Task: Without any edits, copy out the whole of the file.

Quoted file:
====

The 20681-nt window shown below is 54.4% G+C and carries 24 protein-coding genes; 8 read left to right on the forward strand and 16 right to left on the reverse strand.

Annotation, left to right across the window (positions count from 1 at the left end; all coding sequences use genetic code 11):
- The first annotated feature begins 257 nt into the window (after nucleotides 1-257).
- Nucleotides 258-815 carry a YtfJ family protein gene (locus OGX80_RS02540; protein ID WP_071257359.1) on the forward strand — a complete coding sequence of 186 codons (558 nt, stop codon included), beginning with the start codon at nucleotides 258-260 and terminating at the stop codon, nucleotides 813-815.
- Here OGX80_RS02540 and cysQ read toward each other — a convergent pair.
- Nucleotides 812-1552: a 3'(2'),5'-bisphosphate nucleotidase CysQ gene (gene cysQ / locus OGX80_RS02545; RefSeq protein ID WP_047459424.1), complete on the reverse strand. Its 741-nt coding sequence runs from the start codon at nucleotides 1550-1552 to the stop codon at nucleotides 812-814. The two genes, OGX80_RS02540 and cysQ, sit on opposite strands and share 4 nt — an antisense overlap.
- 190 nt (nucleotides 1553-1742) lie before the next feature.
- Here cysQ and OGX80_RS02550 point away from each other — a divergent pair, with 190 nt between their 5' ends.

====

The 20681-nt window shown below is 54.4% G+C and carries 24 protein-coding genes; 8 read left to right on the forward strand and 16 right to left on the reverse strand.

Annotation, left to right across the window (positions count from 1 at the left end; all coding sequences use genetic code 11):
- The first annotated feature begins 257 nt into the window (after nucleotides 1-257).
- Nucleotides 258-815 carry a YtfJ family protein gene (locus OGX80_RS02540; protein ID WP_071257359.1) on the forward strand — a complete coding sequence of 186 codons (558 nt, stop codon included), beginning with the start codon at nucleotides 258-260 and terminating at the stop codon, nucleotides 813-815.
- Here OGX80_RS02540 and cysQ read toward each other — a convergent pair.
- Nucleotides 812-1552: a 3'(2'),5'-bisphosphate nucleotidase CysQ gene (gene cysQ / locus OGX80_RS02545; RefSeq protein ID WP_047459424.1), complete on the reverse strand. Its 741-nt coding sequence runs from the start codon at nucleotides 1550-1552 to the stop codon at nucleotides 812-814. The two genes, OGX80_RS02540 and cysQ, sit on opposite strands and share 4 nt — an antisense overlap.
- 190 nt (nucleotides 1553-1742) lie before the next feature.
- Here cysQ and OGX80_RS02550 point away from each other — a divergent pair, with 190 nt between their 5' ends.